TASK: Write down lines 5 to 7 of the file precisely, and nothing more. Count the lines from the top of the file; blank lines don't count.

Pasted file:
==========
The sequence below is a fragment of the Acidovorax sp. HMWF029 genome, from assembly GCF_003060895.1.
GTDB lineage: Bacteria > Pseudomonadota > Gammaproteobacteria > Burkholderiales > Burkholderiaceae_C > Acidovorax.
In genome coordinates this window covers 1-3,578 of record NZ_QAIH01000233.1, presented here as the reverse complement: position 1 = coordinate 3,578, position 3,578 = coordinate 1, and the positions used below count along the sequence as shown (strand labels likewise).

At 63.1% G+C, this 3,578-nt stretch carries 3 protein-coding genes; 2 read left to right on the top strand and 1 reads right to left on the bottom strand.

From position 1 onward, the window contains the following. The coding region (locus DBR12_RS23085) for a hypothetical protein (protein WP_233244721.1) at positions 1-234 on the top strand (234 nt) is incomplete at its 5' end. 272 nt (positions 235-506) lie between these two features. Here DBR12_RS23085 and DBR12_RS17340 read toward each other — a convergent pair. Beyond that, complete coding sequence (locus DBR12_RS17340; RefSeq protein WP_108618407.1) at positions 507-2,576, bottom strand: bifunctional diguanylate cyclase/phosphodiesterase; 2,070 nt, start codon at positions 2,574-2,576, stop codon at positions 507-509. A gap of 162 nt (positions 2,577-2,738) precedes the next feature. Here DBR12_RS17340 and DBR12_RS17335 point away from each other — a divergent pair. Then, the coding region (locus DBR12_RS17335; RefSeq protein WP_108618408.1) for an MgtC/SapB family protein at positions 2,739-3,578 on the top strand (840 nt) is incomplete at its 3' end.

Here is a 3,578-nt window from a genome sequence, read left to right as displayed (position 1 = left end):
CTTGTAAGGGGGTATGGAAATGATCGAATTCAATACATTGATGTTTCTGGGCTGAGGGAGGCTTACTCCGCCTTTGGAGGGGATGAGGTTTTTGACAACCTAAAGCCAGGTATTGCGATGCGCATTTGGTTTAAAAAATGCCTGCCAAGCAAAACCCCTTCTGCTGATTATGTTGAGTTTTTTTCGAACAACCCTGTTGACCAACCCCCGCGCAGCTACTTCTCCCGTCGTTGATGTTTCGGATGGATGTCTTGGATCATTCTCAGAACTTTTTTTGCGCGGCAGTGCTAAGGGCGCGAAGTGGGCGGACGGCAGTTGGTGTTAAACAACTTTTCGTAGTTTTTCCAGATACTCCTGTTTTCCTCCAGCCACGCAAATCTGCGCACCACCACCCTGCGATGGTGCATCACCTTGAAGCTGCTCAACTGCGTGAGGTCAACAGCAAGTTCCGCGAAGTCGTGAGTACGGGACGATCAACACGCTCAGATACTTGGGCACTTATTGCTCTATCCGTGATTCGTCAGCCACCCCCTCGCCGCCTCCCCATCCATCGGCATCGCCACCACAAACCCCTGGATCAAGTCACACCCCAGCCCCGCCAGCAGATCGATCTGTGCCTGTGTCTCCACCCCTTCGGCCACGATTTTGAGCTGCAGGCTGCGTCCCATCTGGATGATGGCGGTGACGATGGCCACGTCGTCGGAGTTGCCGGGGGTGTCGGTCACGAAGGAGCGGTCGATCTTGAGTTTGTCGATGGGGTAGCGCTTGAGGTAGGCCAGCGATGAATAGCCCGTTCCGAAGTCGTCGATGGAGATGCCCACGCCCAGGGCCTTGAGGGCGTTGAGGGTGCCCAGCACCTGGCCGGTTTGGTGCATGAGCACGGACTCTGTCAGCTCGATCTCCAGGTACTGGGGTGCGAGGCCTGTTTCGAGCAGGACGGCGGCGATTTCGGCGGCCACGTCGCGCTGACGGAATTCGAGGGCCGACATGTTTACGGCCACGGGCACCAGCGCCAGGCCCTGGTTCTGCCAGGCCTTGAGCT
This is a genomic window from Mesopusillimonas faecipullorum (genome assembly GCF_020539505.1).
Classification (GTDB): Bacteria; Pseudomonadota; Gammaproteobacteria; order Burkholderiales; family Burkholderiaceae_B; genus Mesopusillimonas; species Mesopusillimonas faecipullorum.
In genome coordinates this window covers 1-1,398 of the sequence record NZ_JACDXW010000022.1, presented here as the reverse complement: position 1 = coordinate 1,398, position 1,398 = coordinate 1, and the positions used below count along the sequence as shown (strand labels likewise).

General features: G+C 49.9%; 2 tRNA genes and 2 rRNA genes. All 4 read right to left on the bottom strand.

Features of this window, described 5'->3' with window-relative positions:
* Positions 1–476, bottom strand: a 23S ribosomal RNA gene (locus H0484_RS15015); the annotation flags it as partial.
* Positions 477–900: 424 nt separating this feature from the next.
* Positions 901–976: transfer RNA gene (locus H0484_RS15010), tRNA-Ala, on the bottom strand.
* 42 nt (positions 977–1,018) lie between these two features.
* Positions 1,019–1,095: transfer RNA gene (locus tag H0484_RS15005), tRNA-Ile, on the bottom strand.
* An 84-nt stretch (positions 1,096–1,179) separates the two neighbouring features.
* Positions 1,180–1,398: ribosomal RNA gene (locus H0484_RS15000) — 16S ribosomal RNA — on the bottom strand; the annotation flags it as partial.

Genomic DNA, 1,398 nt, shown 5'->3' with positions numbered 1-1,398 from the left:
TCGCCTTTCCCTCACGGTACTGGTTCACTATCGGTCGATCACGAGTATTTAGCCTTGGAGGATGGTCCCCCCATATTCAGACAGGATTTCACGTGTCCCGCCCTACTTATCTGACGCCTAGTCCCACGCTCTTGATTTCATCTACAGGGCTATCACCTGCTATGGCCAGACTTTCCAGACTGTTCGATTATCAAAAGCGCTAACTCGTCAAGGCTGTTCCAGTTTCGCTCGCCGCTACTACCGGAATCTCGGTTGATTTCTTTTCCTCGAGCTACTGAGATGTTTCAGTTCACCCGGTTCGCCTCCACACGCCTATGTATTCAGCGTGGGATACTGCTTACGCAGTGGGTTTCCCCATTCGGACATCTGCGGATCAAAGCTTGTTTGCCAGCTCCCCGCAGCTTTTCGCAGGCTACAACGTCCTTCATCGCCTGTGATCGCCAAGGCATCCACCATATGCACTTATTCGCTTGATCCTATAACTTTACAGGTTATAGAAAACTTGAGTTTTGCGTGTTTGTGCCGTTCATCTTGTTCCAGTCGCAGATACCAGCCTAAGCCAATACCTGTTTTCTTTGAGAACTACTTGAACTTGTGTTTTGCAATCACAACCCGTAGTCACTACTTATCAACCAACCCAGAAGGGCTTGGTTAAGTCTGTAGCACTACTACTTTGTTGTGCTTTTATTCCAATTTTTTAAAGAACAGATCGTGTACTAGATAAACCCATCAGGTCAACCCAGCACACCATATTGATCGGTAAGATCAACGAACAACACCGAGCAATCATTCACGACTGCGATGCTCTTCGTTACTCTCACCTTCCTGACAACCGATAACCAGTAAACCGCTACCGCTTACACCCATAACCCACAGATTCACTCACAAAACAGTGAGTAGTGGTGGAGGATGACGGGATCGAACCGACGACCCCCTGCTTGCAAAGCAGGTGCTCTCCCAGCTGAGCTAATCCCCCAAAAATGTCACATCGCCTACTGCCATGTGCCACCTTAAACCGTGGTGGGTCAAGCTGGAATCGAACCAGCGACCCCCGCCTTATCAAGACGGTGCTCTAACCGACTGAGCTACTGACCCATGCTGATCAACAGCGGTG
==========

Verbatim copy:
From position 1 onward, the window contains the following. The coding region (locus DBR12_RS23085) for a hypothetical protein (protein WP_233244721.1) at positions 1-234 on the top strand (234 nt) is incomplete at its 5' end. 272 nt (positions 235-506) lie between these two features. Here DBR12_RS23085 and DBR12_RS17340 read toward each other — a convergent pair. Beyond that, complete coding sequence (locus DBR12_RS17340; RefSeq protein WP_108618407.1) at positions 507-2,576, bottom strand: bifunctional diguanylate cyclase/phosphodiesterase; 2,070 nt, start codon at positions 2,574-2,576, stop codon at positions 507-509. A gap of 162 nt (positions 2,577-2,738) precedes the next feature. Here DBR12_RS17340 and DBR12_RS17335 point away from each other — a divergent pair. Then, the coding region (locus DBR12_RS17335; RefSeq protein WP_108618408.1) for an MgtC/SapB family protein at positions 2,739-3,578 on the top strand (840 nt) is incomplete at its 3' end.

Here is a 3,578-nt window from a genome sequence, read left to right as displayed (position 1 = left end):
CTTGTAAGGGGGTATGGAAATGATCGAATTCAATACATTGATGTTTCTGGGCTGAGGGAGGCTTACTCCGCCTTTGGAGGGGATGAGGTTTTTGACAACCTAAAGCCAGGTATTGCGATGCGCATTTGGTTTAAAAAATGCCTGCCAAGCAAAACCCCTTCTGCTGATTATGTTGAGTTTTTTTCGAACAACCCTGTTGACCAACCCCCGCGCAGCTACTTCTCCCGTCGTTGATGTTTCGGATGGATGTCTTGGATCATTCTCAGAACTTTTTTTGCGCGGCAGTGCTAAGGGCGCGAAGTGGGCGGACGGCAGTTGGTGTTAAACAACTTTTCGTAGTTTTTCCAGATACTCCTGTTTTCCTCCAGCCACGCAAATCTGCGCACCACCACCCTGCGATGGTGCATCACCTTGAAGCTGCTCAACTGCGTGAGGTCAACAGCAAGTTCCGCGAAGTCGTGAGTACGGGACGATCAACACGCTCAGATACTTGGGCACTTATTGCTCTATCCGTGATTCGTCAGCCACCCCCTCGCCGCCTCCCCATCCATCGGCATCGCCACCACAAACCCCTGGATCAAGTCACACCCCAGCCCCGCCAGCAGATCGATCTGTGCCTGTGTCTCCACCCCTTCGGCCACGATTTTGAGCTGCAGGCTGCGTCCCATCTGGATGATGGCGGTGACGATGGCCACGTCGTCGGAGTTGCCGGGGGTGTCGGTCACGAAGGAGCGGTCGATCTTGAGTTTGTCGATGGGGTAGCGCTTGAGGTAGGCCAGCGATGAATAGCCCGTTCCGAAGTCGTCGATGGAGATGCCCACGCCCAGGGCCTTGAGGGCGTTGAGGGTGCCCAGCACCTGGCCGGTTTGGTGCATGAGCACGGACTCTGTCAGCTCGATCTCCAGGTACTGGGGTGCGAGGCCTGTTTCGAGCAGGACGGCGGCGATTTCGGCGGCCACGTCGCGCTGACGGAATTCGAGGGCCGACATGTTTACGGCCACGGGCACCAGCGCCAGGCCCTGGTTCTGCCAGGCCTTGAGCT